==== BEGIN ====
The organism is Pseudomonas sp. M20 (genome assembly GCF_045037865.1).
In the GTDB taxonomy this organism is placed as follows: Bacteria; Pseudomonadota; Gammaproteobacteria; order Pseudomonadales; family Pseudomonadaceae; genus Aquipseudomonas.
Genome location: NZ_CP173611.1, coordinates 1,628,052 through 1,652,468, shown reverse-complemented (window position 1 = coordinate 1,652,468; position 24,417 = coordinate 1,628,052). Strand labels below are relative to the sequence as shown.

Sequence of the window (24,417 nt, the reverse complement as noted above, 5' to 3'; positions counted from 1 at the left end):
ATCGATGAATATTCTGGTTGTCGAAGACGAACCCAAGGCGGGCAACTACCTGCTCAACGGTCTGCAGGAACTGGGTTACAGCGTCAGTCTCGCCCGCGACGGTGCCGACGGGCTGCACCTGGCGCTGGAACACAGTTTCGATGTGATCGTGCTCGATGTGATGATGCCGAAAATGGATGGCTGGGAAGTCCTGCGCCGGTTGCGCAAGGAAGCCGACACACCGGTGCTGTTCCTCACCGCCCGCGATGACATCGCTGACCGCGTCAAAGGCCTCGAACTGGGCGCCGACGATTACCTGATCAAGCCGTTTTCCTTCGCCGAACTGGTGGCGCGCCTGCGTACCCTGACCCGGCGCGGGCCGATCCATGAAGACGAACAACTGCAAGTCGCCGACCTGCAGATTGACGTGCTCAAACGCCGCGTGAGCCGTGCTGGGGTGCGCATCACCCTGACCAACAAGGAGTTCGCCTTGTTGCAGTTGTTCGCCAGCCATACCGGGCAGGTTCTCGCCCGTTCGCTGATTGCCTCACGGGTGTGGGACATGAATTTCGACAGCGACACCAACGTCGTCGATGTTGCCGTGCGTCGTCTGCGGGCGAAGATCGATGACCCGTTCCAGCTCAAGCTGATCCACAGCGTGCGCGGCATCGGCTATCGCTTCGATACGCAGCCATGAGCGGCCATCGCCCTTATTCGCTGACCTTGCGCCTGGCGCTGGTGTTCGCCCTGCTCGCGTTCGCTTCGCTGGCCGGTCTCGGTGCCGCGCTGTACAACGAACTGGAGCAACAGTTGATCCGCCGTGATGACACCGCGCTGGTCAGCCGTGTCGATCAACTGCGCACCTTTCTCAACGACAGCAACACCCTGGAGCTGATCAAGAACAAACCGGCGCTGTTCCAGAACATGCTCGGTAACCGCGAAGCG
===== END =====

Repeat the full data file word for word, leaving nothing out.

The organism is Pseudomonas sp. M20 (genome assembly GCF_045037865.1).
In the GTDB taxonomy this organism is placed as follows: Bacteria; Pseudomonadota; Gammaproteobacteria; order Pseudomonadales; family Pseudomonadaceae; genus Aquipseudomonas.
Genome location: NZ_CP173611.1, coordinates 1,628,052 through 1,652,468, shown reverse-complemented (window position 1 = coordinate 1,652,468; position 24,417 = coordinate 1,628,052). Strand labels below are relative to the sequence as shown.

Sequence of the window (24,417 nt, the reverse complement as noted above, 5' to 3'; positions counted from 1 at the left end):
ATCGATGAATATTCTGGTTGTCGAAGACGAACCCAAGGCGGGCAACTACCTGCTCAACGGTCTGCAGGAACTGGGTTACAGCGTCAGTCTCGCCCGCGACGGTGCCGACGGGCTGCACCTGGCGCTGGAACACAGTTTCGATGTGATCGTGCTCGATGTGATGATGCCGAAAATGGATGGCTGGGAAGTCCTGCGCCGGTTGCGCAAGGAAGCCGACACACCGGTGCTGTTCCTCACCGCCCGCGATGACATCGCTGACCGCGTCAAAGGCCTCGAACTGGGCGCCGACGATTACCTGATCAAGCCGTTTTCCTTCGCCGAACTGGTGGCGCGCCTGCGTACCCTGACCCGGCGCGGGCCGATCCATGAAGACGAACAACTGCAAGTCGCCGACCTGCAGATTGACGTGCTCAAACGCCGCGTGAGCCGTGCTGGGGTGCGCATCACCCTGACCAACAAGGAGTTCGCCTTGTTGCAGTTGTTCGCCAGCCATACCGGGCAGGTTCTCGCCCGTTCGCTGATTGCCTCACGGGTGTGGGACATGAATTTCGACAGCGACACCAACGTCGTCGATGTTGCCGTGCGTCGTCTGCGGGCGAAGATCGATGACCCGTTCCAGCTCAAGCTGATCCACAGCGTGCGCGGCATCGGCTATCGCTTCGATACGCAGCCATGAGCGGCCATCGCCCTTATTCGCTGACCTTGCGCCTGGCGCTGGTGTTCGCCCTGCTCGCGTTCGCTTCGCTGGCCGGTCTCGGTGCCGCGCTGTACAACGAACTGGAGCAACAGTTGATCCGCCGTGATGACACCGCGCTGGTCAGCCGTGTCGATCAACTGCGCACCTTTCTCAACGACAGCAACACCCTGGAGCTGATCAAGAACAAACCGGCGCTGTTCCAGAACATGCTCGGTAACCGCGAAGCG